It is not a goal in itself to prolong life on the physical plane, but if a person strongly desires to receive an organ from another person’s body and this person agrees, then this possibility is there. Let us, however, look at the possible consequences of such a decision.

 

If we are born with say, a deficient liver, this illness has its roots in a former life and is a consequence of debauchery and a former life lived in excesses. In other words the liver disease is karma. Karma is a loving instruction from Providence about how to behave. We need the liver disease to learn how to treat our cells in the correct way. If we can “just” get another person’s liver instead of our own, we may not learn the lesson to the full.

 

In addition to this, we have to more or less kill our own immune system so that it does not reject the liver. One in 100 cells of our body belongs to the immune system. This again means that our immune system consists of billions of cells. Debilitating or even killing these cells is not only bad for our general health as we won’t be able to fight off even a common cold, but it will be bad for our health in future incarnations. In our next life we may be born with an immune deficiency disease. The medicine that we have to take to prevent our body from rejecting the transplanted organ is the same as starting chemical warfare in our body, and this has karmic consequences.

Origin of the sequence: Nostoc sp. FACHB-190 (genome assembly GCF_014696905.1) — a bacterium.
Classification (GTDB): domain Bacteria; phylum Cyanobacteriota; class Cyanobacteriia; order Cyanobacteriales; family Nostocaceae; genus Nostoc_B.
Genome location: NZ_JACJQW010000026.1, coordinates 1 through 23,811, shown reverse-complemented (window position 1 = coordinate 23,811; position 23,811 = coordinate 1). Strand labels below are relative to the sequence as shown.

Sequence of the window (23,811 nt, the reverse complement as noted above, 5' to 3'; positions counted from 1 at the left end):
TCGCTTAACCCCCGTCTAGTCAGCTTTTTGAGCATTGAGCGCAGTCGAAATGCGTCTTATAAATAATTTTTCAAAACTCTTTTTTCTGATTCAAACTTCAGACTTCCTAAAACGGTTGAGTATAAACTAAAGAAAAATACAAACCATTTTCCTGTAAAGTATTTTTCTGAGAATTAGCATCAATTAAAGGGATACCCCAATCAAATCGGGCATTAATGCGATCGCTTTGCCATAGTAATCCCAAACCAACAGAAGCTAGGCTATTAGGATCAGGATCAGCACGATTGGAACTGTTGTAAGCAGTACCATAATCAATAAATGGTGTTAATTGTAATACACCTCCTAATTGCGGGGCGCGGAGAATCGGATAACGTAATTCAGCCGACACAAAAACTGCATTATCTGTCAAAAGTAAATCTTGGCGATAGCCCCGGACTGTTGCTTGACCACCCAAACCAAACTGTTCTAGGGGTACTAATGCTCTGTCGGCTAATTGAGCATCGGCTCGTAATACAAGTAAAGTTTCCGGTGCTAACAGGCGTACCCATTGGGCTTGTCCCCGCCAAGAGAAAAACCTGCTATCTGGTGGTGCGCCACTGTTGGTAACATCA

The whole idea of organ transplants is rooted in the belief that life exists only on the physical plane and that we have only one life. But as we certainly do not only live once, but eternally, it seems pointless to spend a lot of time and money to swap organs around trying to prolong one physical life for a few years. Seen in a cosmic perspective, the idea of organ transplant is illogical, as the transplantee harms his immune system, interferes with his karma (to the extent that this can be done), prolongs his stay in the zone of suffering, and postpones his reincarnation in a new body.

 

Source: Death is an Illusion - Else Byskov

 

Death Is an Illusion: A Logical Explanation Based on Martinus' Worldview by [Else Byskov]

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1 minute ago, Asmallperson said:

Are you talking about a living donor in the case? its not unusual for a person to give a kidney or piece of liver to a relative if they match.

 

I'm meaning a 3rd party. They are all living when the harvesting commences, as previously discussed. 

 

It would be different though if one my children needed an organ which I could donate - I'd go to hell for them. 

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7 minutes ago, Tinfoil Hat said: